December 6, 2016


On November 14th Leon Russell passed away at the age of 74, after a remarkable career in music. He started as a sought-after studio session ace, working on everything from the Beach Boys and Frank Sinatra to the “Monster Mash.” Drawn to roots music of all kinds, when he started his rock band it played an ecstatic blend of country-blues-R&B (known as the “Tulsa Sound”) that became one of the top touring acts of the 1970s. In 1972 Les Blank started filming a documentary, A Poem is a Naked Person, that would follow one of Russell’s tours as well as the recording process of what would become the album Hank Wilson’s Back. It was shot over two years, and has the vibrancy and surprise of Blank’s improvisatory style. He captures anything, whether it’s an intense studio session or a random girl singing a Three Dog Night tune before a wedding. A Poem Was a Naked Person was not a traditional concert doc, so due to creative differences and contractual snags, it did not see the light of the projector for decades. But it was finally released by Janus Films in 2015, and is now available to stream on FilmStruck.

““It looks more like a travelogue than a Leon movie”, is what Leon Russell told Rolling Stone’s Eric Hynes in 2015, right before A Poem is a Naked Person was released into theaters. It was the reason he refused to sign off on its release in the first place. Russell first became a star after he appeared in the concert film of Joe Cocker’s tour, Mad Dogs and Englishmen, on which Russell arranged Cocker’s backing band of the same name. With his mane of gray hair and top hat, and the moniker “The Master of Space and Time,” he cut quite a counterculture figure, and the Poem was expected to be another extension of that. Instead he got a film that pauses to take in the world around him.


In 1979 Les Blank described his approach to filming people: “I’ve seen a lot of cameramen go in and treat the subjects like so many guinea pigs. I think the people pick up on my very protective feelings toward them, and they aren’t self-conscious about what they do or say, and they try to show the inner light about themselves that I find so attractive.” His films contain exuberant portraits of musicians, cooks, artists and other proponents of the good life, including blues legend Lightnin’ Hopkins (The Blues According To… [1970]), guitarist Mance Lipscomb (A Well Spent Life [1972]), and filmmaker Werner Herzog (Burden of Dreams [1982]), all of which are available on The Criterion Channel of FilmStruck. He finds the inner light in each, just by letting them alone. He focuses so much on other distractions – friends, family, picnic tables, the sky – that people get comfortable and open up. He often lived with them for weeks before and during filming.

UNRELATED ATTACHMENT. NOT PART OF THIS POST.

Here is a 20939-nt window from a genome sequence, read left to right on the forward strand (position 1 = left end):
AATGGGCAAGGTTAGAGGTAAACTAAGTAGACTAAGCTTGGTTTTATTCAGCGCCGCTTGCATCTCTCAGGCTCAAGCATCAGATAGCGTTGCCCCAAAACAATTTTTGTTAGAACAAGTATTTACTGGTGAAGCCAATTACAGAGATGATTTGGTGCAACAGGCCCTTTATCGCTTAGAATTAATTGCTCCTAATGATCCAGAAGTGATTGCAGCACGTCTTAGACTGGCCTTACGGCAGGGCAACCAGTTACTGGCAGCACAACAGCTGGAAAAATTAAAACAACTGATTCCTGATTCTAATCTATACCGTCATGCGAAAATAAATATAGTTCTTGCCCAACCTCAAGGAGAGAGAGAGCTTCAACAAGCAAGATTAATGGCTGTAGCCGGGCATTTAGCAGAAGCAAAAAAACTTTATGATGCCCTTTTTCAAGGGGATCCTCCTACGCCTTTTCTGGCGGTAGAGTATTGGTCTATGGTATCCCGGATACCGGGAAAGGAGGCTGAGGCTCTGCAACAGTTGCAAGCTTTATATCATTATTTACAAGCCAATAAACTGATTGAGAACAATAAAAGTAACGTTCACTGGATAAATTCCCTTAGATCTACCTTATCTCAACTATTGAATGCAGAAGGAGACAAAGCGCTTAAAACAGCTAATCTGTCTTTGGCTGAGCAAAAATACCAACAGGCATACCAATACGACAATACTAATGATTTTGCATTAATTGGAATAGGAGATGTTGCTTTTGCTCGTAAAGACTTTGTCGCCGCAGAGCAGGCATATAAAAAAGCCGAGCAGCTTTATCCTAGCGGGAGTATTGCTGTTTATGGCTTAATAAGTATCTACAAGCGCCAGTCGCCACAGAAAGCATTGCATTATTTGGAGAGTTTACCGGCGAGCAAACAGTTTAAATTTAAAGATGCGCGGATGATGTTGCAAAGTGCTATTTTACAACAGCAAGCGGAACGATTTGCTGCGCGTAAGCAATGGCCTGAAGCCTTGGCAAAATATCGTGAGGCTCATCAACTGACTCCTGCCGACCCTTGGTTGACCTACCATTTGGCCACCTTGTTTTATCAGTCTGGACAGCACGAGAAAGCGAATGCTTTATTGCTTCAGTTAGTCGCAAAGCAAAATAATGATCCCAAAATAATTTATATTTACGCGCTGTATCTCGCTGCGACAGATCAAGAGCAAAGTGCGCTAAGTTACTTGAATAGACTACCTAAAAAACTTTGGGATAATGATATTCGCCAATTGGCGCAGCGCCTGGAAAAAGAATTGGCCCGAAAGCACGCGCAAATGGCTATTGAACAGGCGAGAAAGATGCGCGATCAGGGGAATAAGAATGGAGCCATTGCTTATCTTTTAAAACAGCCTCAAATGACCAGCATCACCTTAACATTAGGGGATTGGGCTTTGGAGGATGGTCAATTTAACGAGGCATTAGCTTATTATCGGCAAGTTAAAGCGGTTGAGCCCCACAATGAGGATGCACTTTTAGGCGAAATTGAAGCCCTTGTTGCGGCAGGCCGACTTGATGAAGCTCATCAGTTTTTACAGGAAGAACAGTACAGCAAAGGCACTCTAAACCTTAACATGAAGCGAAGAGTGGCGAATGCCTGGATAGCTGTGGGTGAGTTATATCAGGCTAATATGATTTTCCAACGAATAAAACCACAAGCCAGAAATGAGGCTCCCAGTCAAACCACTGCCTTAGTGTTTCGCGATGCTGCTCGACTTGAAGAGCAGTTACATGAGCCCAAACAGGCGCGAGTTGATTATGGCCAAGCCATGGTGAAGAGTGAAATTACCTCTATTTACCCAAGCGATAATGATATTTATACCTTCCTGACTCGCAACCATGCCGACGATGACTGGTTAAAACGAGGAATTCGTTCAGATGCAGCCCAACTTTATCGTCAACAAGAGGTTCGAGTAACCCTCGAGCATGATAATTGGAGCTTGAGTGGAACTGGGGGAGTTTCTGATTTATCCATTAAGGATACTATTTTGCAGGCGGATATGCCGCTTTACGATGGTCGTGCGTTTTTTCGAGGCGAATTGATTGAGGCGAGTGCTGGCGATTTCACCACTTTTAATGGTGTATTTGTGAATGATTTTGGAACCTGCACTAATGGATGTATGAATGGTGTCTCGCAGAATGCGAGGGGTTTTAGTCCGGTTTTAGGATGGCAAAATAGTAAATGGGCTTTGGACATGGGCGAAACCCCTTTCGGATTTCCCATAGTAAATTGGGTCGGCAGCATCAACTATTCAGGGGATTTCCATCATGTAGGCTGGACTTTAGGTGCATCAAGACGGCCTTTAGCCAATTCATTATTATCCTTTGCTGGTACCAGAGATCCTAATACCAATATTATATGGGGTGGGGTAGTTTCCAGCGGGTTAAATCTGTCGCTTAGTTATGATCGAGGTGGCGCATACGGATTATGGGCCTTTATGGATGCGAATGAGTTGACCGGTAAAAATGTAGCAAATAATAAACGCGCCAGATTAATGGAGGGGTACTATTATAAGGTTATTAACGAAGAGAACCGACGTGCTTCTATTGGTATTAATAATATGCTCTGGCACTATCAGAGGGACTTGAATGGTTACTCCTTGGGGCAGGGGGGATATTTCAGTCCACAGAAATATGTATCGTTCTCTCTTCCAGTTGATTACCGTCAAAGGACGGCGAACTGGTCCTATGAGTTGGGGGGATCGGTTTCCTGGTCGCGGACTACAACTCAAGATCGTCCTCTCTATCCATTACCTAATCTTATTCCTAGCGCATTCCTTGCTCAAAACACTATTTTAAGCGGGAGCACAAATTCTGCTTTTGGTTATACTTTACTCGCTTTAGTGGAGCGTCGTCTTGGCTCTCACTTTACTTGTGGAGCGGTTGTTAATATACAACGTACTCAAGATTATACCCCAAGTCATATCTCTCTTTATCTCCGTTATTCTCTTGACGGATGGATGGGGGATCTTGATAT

That intimacy did not exist between Blank and Russell. Russell told Hynes, “He was good at what he did…he was just kind of a jerk sometimes. But I guess I was kind of a jerk too.” That distance might be the secret gift of the film, as it gives Blank even freer reign to veer from his subject. Neither wanted to be near the other, so Blank decided to go off and explore. So we get gracious details like two of Russell’s Oklahoma neighbors, an old couple enjoying the celebrity in their midst. The woman is enamored with Russell’s long hair, and encourages her husband to keep it growing. The love just beams out of them. Then there are long segments of artist Jim Mitchell, one painting Russell’s pool floor into a kaleidoscopic aquarium of octopi, and another in which he feeds a chick to his pet snake, an image which Blank returns to throughout the film and seems to shapeshift meanings – first as a blunt image of capitalism, and by the end, as Kent Jones notes in his Criterion essay, “about the snake as a model consumer, eating only when it’s famished, and about consumption itself as a basic fact of human existence.”

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Leon Russell seems exhausted throughout, coasting on the high of his ride to fame, one which he would retreat from in the final decades of his life. He is something of a structuring absence in the movie, the reason the film exists but missing for large stretches, or at least a recessive presence, listening attentively in a corner. The musical highlight for me is a performance by George Jones. Jones stops by the recording studio drinking a Budweiser and smoking a cigarette, and casually sings a gorgeously weary version of “Take Me.” This is contrasted with the nervous, enigmatic, and effortful Russell, a reluctant showman and awkward carnival barker. The top hat became his trademark, and would hang on a hook above the stage until the close of one of the shows. The atmosphere feels like that of a revival tent, with Blank fixing his camera on fans dancing with ecstatic intensity, giving themselves over to the music.


It’s understandable why Russell was disappointed with the film – he phrased it as, “I got into the movie and wanted to be like James Dean and I ended up being like Jimmy Dean.” Thankfully he was able to look back on it with humor, and allow Les Blank’s son Harrod to shepherd A Poem is a Naked Person back into the world. For in the end it is not a film about Leon Russell, but about the power and exhaustion of creating, whether it’s onstage in front of thousands, or in front of a camera for an audience of one.